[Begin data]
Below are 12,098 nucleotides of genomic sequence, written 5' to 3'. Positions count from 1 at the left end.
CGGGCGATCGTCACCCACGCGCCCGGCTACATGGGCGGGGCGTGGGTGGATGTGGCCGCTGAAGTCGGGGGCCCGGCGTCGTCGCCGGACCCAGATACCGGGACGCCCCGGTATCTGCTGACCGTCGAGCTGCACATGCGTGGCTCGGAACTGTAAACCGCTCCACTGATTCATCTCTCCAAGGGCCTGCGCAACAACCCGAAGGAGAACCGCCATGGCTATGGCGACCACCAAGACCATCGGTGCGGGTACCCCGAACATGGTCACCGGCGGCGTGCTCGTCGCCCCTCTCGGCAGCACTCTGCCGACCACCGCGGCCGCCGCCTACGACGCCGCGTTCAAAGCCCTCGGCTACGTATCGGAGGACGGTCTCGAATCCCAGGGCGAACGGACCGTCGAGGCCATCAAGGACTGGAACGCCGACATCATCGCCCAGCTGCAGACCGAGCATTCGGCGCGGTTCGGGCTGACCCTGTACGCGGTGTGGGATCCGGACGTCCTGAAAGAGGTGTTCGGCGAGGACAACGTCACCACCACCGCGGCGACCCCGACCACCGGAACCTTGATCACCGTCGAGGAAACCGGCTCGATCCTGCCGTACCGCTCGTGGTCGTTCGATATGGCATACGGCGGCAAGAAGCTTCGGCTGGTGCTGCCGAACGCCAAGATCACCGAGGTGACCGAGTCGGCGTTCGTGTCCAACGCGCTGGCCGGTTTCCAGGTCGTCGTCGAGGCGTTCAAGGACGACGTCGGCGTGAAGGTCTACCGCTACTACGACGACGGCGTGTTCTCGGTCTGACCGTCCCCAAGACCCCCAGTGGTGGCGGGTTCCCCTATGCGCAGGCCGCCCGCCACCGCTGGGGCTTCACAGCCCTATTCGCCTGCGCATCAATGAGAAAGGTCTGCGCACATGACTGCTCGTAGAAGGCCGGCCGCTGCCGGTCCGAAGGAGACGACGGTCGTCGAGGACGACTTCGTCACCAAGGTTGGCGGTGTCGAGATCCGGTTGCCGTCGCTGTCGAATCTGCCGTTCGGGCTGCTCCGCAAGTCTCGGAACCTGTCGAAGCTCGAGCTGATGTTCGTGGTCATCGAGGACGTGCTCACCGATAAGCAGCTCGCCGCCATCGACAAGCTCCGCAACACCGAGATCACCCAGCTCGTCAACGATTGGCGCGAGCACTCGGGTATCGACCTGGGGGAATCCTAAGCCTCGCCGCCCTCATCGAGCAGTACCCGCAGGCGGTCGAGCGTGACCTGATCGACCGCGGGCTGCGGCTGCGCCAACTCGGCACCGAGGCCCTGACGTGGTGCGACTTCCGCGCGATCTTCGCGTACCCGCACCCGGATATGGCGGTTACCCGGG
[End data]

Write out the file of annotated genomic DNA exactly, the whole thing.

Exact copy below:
Below are 12,098 nucleotides of genomic sequence, written 5' to 3'. Positions count from 1 at the left end.
CGGGCGATCGTCACCCACGCGCCCGGCTACATGGGCGGGGCGTGGGTGGATGTGGCCGCTGAAGTCGGGGGCCCGGCGTCGTCGCCGGACCCAGATACCGGGACGCCCCGGTATCTGCTGACCGTCGAGCTGCACATGCGTGGCTCGGAACTGTAAACCGCTCCACTGATTCATCTCTCCAAGGGCCTGCGCAACAACCCGAAGGAGAACCGCCATGGCTATGGCGACCACCAAGACCATCGGTGCGGGTACCCCGAACATGGTCACCGGCGGCGTGCTCGTCGCCCCTCTCGGCAGCACTCTGCCGACCACCGCGGCCGCCGCCTACGACGCCGCGTTCAAAGCCCTCGGCTACGTATCGGAGGACGGTCTCGAATCCCAGGGCGAACGGACCGTCGAGGCCATCAAGGACTGGAACGCCGACATCATCGCCCAGCTGCAGACCGAGCATTCGGCGCGGTTCGGGCTGACCCTGTACGCGGTGTGGGATCCGGACGTCCTGAAAGAGGTGTTCGGCGAGGACAACGTCACCACCACCGCGGCGACCCCGACCACCGGAACCTTGATCACCGTCGAGGAAACCGGCTCGATCCTGCCGTACCGCTCGTGGTCGTTCGATATGGCATACGGCGGCAAGAAGCTTCGGCTGGTGCTGCCGAACGCCAAGATCACCGAGGTGACCGAGTCGGCGTTCGTGTCCAACGCGCTGGCCGGTTTCCAGGTCGTCGTCGAGGCGTTCAAGGACGACGTCGGCGTGAAGGTCTACCGCTACTACGACGACGGCGTGTTCTCGGTCTGACCGTCCCCAAGACCCCCAGTGGTGGCGGGTTCCCCTATGCGCAGGCCGCCCGCCACCGCTGGGGCTTCACAGCCCTATTCGCCTGCGCATCAATGAGAAAGGTCTGCGCACATGACTGCTCGTAGAAGGCCGGCCGCTGCCGGTCCGAAGGAGACGACGGTCGTCGAGGACGACTTCGTCACCAAGGTTGGCGGTGTCGAGATCCGGTTGCCGTCGCTGTCGAATCTGCCGTTCGGGCTGCTCCGCAAGTCTCGGAACCTGTCGAAGCTCGAGCTGATGTTCGTGGTCATCGAGGACGTGCTCACCGATAAGCAGCTCGCCGCCATCGACAAGCTCCGCAACACCGAGATCACCCAGCTCGTCAACGATTGGCGCGAGCACTCGGGTATCGACCTGGGGGAATCCTAAGCCTCGCCGCCCTCATCGAGCAGTACCCGCAGGCGGTCGAGCGTGACCTGATCGACCGCGGGCTGCGGCTGCGCCAACTCGGCACCGAGGCCCTGACGTGGTGCGACTTCCGCGCGATCTTCGCGTACCCGCACCCGGATATGGCGGTTACCCGGG